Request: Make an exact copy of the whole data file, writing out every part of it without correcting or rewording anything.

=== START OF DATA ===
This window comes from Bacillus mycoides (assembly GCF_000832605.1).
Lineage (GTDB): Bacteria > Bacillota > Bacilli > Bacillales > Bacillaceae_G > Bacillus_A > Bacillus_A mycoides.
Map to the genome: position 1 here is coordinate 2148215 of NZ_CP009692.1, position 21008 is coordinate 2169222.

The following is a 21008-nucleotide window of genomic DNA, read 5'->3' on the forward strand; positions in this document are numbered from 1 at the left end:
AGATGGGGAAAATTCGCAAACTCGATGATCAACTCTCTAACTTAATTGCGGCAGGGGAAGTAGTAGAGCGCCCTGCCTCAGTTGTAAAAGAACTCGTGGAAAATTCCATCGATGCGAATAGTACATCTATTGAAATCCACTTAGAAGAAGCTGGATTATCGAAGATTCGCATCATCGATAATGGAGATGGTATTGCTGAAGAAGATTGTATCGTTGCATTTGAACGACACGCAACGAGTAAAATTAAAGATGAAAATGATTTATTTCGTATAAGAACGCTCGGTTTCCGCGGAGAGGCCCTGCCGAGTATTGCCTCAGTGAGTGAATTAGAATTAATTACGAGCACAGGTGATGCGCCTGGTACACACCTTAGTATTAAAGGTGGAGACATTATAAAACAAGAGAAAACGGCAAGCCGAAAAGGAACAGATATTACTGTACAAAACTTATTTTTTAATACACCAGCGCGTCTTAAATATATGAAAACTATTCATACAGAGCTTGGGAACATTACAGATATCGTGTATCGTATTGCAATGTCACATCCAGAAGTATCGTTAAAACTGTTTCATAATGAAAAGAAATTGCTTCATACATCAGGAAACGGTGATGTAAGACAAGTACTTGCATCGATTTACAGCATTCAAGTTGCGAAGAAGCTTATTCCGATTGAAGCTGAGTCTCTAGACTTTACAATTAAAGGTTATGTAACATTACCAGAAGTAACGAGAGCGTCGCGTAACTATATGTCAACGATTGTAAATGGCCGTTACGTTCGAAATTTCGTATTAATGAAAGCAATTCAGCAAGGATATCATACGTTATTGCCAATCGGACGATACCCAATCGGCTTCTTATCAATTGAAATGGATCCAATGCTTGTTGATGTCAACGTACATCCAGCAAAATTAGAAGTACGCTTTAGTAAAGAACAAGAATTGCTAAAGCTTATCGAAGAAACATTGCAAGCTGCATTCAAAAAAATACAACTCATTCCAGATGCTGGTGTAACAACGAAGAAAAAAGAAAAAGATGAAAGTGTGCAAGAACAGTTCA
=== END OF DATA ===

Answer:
This window comes from Bacillus mycoides (assembly GCF_000832605.1).
Lineage (GTDB): Bacteria > Bacillota > Bacilli > Bacillales > Bacillaceae_G > Bacillus_A > Bacillus_A mycoides.
Map to the genome: position 1 here is coordinate 2148215 of NZ_CP009692.1, position 21008 is coordinate 2169222.

The following is a 21008-nucleotide window of genomic DNA, read 5'->3' on the forward strand; positions in this document are numbered from 1 at the left end:
AGATGGGGAAAATTCGCAAACTCGATGATCAACTCTCTAACTTAATTGCGGCAGGGGAAGTAGTAGAGCGCCCTGCCTCAGTTGTAAAAGAACTCGTGGAAAATTCCATCGATGCGAATAGTACATCTATTGAAATCCACTTAGAAGAAGCTGGATTATCGAAGATTCGCATCATCGATAATGGAGATGGTATTGCTGAAGAAGATTGTATCGTTGCATTTGAACGACACGCAACGAGTAAAATTAAAGATGAAAATGATTTATTTCGTATAAGAACGCTCGGTTTCCGCGGAGAGGCCCTGCCGAGTATTGCCTCAGTGAGTGAATTAGAATTAATTACGAGCACAGGTGATGCGCCTGGTACACACCTTAGTATTAAAGGTGGAGACATTATAAAACAAGAGAAAACGGCAAGCCGAAAAGGAACAGATATTACTGTACAAAACTTATTTTTTAATACACCAGCGCGTCTTAAATATATGAAAACTATTCATACAGAGCTTGGGAACATTACAGATATCGTGTATCGTATTGCAATGTCACATCCAGAAGTATCGTTAAAACTGTTTCATAATGAAAAGAAATTGCTTCATACATCAGGAAACGGTGATGTAAGACAAGTACTTGCATCGATTTACAGCATTCAAGTTGCGAAGAAGCTTATTCCGATTGAAGCTGAGTCTCTAGACTTTACAATTAAAGGTTATGTAACATTACCAGAAGTAACGAGAGCGTCGCGTAACTATATGTCAACGATTGTAAATGGCCGTTACGTTCGAAATTTCGTATTAATGAAAGCAATTCAGCAAGGATATCATACGTTATTGCCAATCGGACGATACCCAATCGGCTTCTTATCAATTGAAATGGATCCAATGCTTGTTGATGTCAACGTACATCCAGCAAAATTAGAAGTACGCTTTAGTAAAGAACAAGAATTGCTAAAGCTTATCGAAGAAACATTGCAAGCTGCATTCAAAAAAATACAACTCATTCCAGATGCTGGTGTAACAACGAAGAAAAAAGAAAAAGATGAAAGTGTGCAAGAACAGTTCA